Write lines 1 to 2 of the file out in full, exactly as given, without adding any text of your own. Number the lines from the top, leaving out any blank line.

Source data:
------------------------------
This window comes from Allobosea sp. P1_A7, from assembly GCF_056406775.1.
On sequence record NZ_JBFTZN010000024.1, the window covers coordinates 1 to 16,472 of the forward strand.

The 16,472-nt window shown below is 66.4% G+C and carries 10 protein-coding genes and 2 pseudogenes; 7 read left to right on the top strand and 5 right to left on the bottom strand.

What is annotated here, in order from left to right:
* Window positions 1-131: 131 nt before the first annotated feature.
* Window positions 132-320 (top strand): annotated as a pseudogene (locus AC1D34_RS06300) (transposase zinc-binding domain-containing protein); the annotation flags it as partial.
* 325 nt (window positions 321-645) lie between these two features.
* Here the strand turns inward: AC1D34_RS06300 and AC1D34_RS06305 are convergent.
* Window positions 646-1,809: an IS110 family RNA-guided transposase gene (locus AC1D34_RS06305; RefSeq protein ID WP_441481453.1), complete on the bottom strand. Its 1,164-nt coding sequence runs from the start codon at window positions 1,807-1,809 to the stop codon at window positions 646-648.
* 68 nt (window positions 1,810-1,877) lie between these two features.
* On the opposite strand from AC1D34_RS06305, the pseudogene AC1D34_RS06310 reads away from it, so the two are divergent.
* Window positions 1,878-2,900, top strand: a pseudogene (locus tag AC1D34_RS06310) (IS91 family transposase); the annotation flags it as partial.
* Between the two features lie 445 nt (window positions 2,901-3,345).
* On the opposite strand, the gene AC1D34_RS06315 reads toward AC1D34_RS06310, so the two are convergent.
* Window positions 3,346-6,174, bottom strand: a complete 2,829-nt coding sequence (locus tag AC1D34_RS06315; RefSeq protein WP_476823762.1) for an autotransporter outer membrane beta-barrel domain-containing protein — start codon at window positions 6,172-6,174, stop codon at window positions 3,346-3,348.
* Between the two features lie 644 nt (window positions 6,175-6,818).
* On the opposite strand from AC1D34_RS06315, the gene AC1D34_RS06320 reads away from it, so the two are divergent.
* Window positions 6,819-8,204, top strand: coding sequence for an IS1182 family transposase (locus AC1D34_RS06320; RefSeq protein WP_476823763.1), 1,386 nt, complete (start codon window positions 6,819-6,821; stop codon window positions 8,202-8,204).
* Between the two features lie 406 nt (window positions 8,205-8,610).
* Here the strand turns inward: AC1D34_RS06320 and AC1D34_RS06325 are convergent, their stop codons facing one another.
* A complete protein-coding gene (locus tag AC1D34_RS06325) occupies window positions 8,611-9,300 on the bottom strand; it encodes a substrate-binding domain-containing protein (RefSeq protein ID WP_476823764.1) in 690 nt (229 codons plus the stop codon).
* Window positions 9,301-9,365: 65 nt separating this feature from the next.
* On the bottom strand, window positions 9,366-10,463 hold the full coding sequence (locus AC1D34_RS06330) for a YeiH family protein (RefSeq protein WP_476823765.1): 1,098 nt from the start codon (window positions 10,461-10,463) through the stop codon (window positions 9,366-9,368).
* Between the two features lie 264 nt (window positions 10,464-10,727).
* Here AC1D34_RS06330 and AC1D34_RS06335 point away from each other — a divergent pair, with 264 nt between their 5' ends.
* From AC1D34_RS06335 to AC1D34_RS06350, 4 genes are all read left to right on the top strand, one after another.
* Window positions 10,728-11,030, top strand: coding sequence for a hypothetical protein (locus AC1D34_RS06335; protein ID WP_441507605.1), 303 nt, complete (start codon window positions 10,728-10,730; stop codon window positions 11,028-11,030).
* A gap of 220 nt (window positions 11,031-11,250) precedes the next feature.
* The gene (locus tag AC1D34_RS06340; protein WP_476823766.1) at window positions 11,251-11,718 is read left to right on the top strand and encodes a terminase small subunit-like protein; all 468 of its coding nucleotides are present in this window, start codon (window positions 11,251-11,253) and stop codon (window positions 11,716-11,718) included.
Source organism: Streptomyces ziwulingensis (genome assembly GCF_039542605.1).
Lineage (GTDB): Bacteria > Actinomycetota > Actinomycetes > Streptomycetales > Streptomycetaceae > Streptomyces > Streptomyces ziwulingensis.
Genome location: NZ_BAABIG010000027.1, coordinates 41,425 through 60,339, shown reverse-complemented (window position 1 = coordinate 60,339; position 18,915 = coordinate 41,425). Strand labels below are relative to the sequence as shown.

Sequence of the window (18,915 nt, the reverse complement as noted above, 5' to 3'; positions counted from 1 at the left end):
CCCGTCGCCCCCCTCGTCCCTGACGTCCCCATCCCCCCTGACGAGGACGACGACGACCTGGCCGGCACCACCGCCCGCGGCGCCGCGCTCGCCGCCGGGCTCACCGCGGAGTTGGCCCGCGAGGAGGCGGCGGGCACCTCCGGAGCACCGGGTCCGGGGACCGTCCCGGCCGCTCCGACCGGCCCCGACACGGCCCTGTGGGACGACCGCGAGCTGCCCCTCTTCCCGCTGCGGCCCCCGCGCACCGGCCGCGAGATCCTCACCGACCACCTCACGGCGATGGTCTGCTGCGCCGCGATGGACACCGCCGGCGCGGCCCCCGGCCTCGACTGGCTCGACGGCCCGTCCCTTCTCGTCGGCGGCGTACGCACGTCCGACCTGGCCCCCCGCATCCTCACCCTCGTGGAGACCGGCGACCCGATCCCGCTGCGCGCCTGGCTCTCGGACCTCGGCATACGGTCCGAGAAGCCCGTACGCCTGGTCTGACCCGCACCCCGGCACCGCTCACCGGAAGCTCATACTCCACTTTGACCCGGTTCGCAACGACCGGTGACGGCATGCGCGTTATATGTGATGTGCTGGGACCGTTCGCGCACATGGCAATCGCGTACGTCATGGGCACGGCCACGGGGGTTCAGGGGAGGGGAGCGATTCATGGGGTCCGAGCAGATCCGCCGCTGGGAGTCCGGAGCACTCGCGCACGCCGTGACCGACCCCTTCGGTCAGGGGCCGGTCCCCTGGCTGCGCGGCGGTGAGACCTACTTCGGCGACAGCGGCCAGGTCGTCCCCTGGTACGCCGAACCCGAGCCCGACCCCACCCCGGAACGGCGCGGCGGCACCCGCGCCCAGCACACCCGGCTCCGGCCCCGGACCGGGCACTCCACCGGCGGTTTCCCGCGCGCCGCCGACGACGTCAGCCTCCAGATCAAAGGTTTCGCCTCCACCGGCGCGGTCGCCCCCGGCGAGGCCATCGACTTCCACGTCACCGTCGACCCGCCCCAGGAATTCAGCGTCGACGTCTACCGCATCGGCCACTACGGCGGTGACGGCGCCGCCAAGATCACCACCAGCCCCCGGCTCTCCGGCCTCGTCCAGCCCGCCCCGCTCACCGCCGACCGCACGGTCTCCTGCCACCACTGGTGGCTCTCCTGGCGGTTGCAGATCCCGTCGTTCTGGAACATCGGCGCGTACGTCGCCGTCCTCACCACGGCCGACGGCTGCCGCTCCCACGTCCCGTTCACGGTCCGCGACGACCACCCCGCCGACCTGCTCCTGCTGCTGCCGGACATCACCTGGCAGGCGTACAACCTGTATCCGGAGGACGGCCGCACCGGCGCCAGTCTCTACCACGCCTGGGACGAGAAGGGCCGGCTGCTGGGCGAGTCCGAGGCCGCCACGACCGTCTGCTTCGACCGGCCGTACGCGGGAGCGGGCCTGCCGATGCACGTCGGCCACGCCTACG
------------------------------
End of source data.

This window comes from Allobosea sp. P1_A7, from assembly GCF_056406775.1.
On sequence record NZ_JBFTZN010000024.1, the window covers coordinates 1 to 16,472 of the forward strand.